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Unleashing an American-led clean energy economy to reach net-zero emissions

It’s often said that nothing is more powerful than an idea whose time has come. In 2021, that idea is powerfully simple: We can reach net-zero emissions in the United States by the middle of the century, all while creating millions of jobs, ensuring justice for vulnerable Americans, protecting our public health and our national security, and strengthening communities against more frequent and costly extreme weather events. By the time we reach 2050, we’ll be able to look back knowing we saved countless lives, reduced pollution across the board and met our science-based deadline to protect families and businesses from climate-fueled risks.

We have a long road ahead of us, and there are hundreds of policies and solutions that can help get us to net zero. In fact, I’ve counted at least 700 of them. Last Congress, I was tasked with putting together a comprehensive framework of policies to solve the climate crisis, as the chair of the newly formed House Select Committee on the Climate Crisis. With the help of my colleagues — and with the valued advice of scientists, environmental justice champions, farmers, tribal leaders, union members and countless other experts — I led our select committee as we drafted the Climate Crisis Action Plan, which includes hundreds of policy recommendations to help the United States reach net-zero emissions by 2050, or earlier, and net-negative emissions thereafter. When we released the plan last summer, one journalist called it “the most detailed and well-thought-out plan for addressing climate change that has ever been a part of U.S. politics.” This Congress, we’re building on that progress by helping turn our recommendations into legislation, including ambitious bills like the wide-ranging Climate Leadership and Environmental Action for our Nation’s (CLEAN) Future Act.

Introduced by Energy and Commerce Committee Chairman Frank Pallone Jr. (D-N.J.), along with subcommittee chairs Paul Tonko (D-N.Y.) and Bobby Rush (D-Ill.), the CLEAN Future Act would significantly reduce pollution in the United States by decarbonizing the power sector, the building sector, the transportation sector and the industrial sector. As a longtime member of the Energy and Commerce Committee, I’m amazed by the breadth of this legislative effort; if passed, this bill alone would help get America to net zero by 2050. The CLEAN Future Act will ensure American families can power their homes with 100 percent clean electricity by creating a nationwide clean electricity goal. It also will make our buildings more energy efficient, reduce pollution from surface transportation and construction, and put environmental justice at the center of our nation’s environmental laws. Most importantly, the CLEAN Future Act will put millions of Americans to work. It will allow us to hire utility workers to bring cleaner, cheaper energy to millions of homes and businesses, as well as welders, roofers, plumbers, engineers and auto workers. And it will ensure our progress in the years ahead won’t leave behind Black, brown and tribal communities, or the low-income Americans whose lives have been further upended by the economic impacts of the COVID-19 pandemic.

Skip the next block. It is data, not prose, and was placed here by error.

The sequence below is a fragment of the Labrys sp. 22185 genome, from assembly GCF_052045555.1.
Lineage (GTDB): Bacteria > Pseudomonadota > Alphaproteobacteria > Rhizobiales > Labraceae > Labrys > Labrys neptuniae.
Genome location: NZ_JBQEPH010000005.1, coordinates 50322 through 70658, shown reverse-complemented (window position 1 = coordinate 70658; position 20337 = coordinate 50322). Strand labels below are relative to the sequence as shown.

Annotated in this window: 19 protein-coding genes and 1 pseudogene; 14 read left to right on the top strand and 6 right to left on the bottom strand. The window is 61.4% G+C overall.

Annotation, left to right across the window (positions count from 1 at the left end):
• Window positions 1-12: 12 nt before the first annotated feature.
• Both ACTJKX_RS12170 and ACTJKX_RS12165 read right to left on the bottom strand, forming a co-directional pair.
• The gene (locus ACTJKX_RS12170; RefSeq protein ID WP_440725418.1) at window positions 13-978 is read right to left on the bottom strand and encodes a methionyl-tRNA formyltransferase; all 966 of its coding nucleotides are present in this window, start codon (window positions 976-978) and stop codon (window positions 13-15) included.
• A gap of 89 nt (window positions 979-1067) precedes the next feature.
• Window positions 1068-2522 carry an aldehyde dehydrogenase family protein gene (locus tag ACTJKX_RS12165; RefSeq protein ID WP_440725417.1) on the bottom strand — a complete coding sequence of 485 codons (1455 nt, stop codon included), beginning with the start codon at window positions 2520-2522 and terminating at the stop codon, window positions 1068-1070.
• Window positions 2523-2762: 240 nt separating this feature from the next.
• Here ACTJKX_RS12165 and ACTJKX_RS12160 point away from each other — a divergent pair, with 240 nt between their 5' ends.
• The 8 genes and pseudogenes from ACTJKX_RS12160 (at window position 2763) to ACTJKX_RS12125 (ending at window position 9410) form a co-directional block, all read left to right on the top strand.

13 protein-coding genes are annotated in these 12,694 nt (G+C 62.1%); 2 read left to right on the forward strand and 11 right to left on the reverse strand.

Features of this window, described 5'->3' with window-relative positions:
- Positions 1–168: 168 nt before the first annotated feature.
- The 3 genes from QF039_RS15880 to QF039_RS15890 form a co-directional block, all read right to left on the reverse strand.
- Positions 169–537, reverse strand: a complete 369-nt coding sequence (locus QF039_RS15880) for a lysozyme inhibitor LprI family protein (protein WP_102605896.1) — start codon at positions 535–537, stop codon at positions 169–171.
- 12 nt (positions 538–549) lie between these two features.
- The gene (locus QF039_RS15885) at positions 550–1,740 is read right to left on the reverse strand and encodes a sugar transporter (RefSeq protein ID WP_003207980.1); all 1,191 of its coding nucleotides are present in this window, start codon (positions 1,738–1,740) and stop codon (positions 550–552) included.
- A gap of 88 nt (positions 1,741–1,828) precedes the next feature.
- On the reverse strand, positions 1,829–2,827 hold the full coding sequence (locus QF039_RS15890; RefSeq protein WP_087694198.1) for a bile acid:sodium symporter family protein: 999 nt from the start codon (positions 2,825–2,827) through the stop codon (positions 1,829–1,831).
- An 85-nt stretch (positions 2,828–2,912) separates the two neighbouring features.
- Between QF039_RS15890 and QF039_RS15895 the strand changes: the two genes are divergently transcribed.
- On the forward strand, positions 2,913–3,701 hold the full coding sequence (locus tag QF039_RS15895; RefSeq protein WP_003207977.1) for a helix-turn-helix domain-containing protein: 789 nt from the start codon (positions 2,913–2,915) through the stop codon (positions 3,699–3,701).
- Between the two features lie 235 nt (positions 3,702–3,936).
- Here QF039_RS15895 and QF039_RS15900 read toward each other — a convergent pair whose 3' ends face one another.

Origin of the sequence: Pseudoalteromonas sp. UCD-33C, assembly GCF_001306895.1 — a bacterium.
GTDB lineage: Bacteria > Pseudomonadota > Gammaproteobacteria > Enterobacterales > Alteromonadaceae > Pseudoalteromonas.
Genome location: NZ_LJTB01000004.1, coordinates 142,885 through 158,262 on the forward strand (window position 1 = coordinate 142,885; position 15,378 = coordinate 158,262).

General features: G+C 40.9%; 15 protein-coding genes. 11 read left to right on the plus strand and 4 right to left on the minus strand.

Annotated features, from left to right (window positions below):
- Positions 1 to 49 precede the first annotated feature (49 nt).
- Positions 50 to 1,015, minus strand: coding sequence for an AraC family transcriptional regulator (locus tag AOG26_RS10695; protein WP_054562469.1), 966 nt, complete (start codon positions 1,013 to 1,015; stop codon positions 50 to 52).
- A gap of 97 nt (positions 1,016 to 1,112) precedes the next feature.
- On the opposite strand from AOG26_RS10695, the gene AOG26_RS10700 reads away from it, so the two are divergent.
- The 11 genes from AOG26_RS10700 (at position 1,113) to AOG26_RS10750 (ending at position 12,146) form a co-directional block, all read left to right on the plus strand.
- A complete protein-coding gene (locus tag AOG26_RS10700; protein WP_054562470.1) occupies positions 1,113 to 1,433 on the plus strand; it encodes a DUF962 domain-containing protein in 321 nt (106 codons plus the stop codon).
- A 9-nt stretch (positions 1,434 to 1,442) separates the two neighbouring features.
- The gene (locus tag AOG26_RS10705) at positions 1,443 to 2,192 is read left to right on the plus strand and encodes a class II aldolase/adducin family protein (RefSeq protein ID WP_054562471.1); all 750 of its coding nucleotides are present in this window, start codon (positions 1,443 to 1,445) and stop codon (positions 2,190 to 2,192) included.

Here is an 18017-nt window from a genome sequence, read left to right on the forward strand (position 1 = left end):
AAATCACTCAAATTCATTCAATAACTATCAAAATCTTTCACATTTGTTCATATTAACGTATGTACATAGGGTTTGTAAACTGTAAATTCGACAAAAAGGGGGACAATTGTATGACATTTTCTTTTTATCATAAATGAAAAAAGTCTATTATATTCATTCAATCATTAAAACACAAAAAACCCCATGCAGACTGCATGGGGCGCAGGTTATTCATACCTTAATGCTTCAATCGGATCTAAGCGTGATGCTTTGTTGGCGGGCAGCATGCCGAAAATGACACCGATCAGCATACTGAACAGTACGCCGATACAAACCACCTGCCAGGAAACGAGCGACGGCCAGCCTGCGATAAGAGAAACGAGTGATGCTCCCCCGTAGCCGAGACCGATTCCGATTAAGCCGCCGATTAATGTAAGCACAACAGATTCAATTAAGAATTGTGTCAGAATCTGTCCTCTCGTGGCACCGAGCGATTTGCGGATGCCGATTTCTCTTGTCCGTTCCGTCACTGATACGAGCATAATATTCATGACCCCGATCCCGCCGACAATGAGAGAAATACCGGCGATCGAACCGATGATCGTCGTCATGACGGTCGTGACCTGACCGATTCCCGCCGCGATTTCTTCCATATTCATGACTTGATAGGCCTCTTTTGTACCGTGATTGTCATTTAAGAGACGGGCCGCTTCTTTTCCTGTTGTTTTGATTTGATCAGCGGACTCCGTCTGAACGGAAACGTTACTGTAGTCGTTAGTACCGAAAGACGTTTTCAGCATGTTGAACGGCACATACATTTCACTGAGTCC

Before the pandemic, the clean energy sector was already the fastest growing job creator in America. And as we invest in building the infrastructure needed for more energy efficient homes and electric vehicles, we can put millions of Americans to work in blue-collar jobs that don’t require a college degree. Solving the climate crisis means rebuilding our nation in a way that makes our economy stronger, our way of life more sustainable and our society more just. Take solar and wind energy: By investing in these clean sources of electricity, we can save families money on their utility bills, bring union jobs to communities across the nation, reduce our dependence on foreign oil and drive down pollution to help us meet our emissions goals. The same goes for infrastructure spending: Every $1 we spend on resilience and mitigation saves us $6 in reduced costs and risks, as we make every penny go toward protecting communities instead of waiting for the next disaster to strike.

There has never been a more crucial time to act on climate. It’s incredible to think of the many challenges our nation can tackle at once by working to unleash an American-led clean energy economy, whether it’s through advancing renewable technologies or making our infrastructure more resilient. It’s time we make the right investments that will power our 21st century economy, putting Americans to work and helping us reach net zero as fast as the science requires.


Castor is chairwoman of the House Select Committee on the Climate Crisis.

Tags Bobby Rush Paul Tonko Sustainability Imperative

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